I have watched with awe the way Generation Z has wielded the force of the internet to impact politics and political culture. Buying the Trump tickets? Priceless. Sinking the app ratings? Creative. Campaigning for Justice. Beautiful.

The Presidential battle gets all the attention every 4 years. But I can’t help but imagine what will happen if the generation of emerging voters lets its skills loose on state elections. So to that end, to my young friends, colleagues, and acquaintances: a reminder, some tips, and a challenge!

Reminder: State elections matter. They’re huge really.

We always hear about what happens in the Supreme Court and the importance of what “kind” of judges we have on the Court. (I’ll set my soapbox on judicial independence aside for some other day.) Remember, MANY cases that make it to the Supreme Court get there because a state legislature passed a controversial law in the first place.  Example: the patchwork of sometimes strange and possibly unconstitutional reproductive rights laws that differ from state to state. It takes the work of several organizations just to keep track of them all in maps and charts.

overview abortion laws
IT TAKES MULTIPLE WEB PAGES JUST TO SORT THEM ALL OUT

This is just one example of a topic where state legislation is as Important or More Important than Who Sits on SCOTUS.

Tips: Don’t wait until the day before election day to think about the state elections. Support someone early.

  • Step 1 – Determine who represents you in the state legislature.  Start here and click until you know who represents you in the state house and senate. This will take you less than one minute.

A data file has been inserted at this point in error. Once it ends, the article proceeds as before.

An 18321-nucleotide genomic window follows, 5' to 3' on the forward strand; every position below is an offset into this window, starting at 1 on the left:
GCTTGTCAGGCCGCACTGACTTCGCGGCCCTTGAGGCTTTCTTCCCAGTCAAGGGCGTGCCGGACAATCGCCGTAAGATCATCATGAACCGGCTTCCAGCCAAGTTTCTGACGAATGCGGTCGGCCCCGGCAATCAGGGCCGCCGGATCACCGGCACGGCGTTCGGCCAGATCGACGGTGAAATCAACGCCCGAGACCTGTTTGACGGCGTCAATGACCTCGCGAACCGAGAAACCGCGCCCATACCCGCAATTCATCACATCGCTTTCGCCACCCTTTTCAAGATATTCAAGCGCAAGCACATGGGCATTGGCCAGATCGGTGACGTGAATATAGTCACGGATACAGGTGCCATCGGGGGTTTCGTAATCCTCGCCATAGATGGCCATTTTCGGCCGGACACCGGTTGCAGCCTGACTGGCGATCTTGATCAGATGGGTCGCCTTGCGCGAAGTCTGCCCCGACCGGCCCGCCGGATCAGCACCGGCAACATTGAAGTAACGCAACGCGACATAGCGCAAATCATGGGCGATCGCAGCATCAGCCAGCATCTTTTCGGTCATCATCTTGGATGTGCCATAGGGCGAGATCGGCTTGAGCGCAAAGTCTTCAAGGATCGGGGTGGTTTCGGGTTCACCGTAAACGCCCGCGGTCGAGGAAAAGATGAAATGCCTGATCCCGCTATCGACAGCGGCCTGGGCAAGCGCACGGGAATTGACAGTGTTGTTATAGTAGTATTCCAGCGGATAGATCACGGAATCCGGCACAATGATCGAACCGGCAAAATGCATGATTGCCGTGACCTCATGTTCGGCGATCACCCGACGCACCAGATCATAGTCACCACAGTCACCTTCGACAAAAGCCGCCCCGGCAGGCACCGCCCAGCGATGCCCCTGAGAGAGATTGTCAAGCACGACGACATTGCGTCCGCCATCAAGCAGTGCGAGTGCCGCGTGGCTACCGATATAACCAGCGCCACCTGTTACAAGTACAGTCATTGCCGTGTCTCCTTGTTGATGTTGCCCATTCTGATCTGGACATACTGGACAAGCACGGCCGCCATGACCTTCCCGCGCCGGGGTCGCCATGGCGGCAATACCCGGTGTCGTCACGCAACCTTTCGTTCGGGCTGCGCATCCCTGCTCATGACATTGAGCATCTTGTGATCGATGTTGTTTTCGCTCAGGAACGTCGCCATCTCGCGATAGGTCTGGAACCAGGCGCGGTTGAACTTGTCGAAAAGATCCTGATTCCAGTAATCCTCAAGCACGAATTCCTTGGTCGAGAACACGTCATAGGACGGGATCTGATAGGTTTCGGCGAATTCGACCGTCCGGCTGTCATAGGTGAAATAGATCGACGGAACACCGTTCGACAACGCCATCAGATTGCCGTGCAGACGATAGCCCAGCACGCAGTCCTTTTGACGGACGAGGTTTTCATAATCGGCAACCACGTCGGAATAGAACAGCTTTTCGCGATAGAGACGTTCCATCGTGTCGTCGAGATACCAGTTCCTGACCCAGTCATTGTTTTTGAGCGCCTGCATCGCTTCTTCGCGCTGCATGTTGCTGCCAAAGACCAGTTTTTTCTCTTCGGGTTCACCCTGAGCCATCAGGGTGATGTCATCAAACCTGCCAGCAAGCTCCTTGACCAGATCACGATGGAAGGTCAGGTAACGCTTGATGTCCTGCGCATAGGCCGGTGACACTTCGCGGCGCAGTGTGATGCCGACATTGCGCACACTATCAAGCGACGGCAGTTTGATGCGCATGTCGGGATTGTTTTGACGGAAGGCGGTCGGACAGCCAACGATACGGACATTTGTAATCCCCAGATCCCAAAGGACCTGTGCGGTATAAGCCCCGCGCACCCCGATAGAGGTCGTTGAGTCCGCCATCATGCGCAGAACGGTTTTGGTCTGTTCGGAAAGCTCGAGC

• Step 2 – See what they are up to.  Click the rep’s name or contact button and see what bills, if any, your reps have authored and co-authored. This is what we call a primary source (you don’t have to rely on the news to tell you, you CAN SEE IT FOR YOURSELF).  This is a window into how they spend their legislative time. This might seem daunting, but it’s relatively easy.
  • Step 3 – See who is running against them.  You can do that here.

Challenge: Now, throw some social media love to your preferred candidate.

Dissatisfied with your legislators’ priorities? Excited about the challenger? Happy with the incumbent?  In any event – pick one of the candidates, whether incumbent or challenger, and use your social platforms to up their name recognition. Get them trending. Get a conversation started in your community about your community.  Talk to your friends and parents and neighbors about why you prefer one candidate over the other.  Your voice has power.

Preparing for Fall 2020

In the interest of having as much information as possible in the wake of COVID19, I put together this list of questions to ask the schools my son is interested in attending.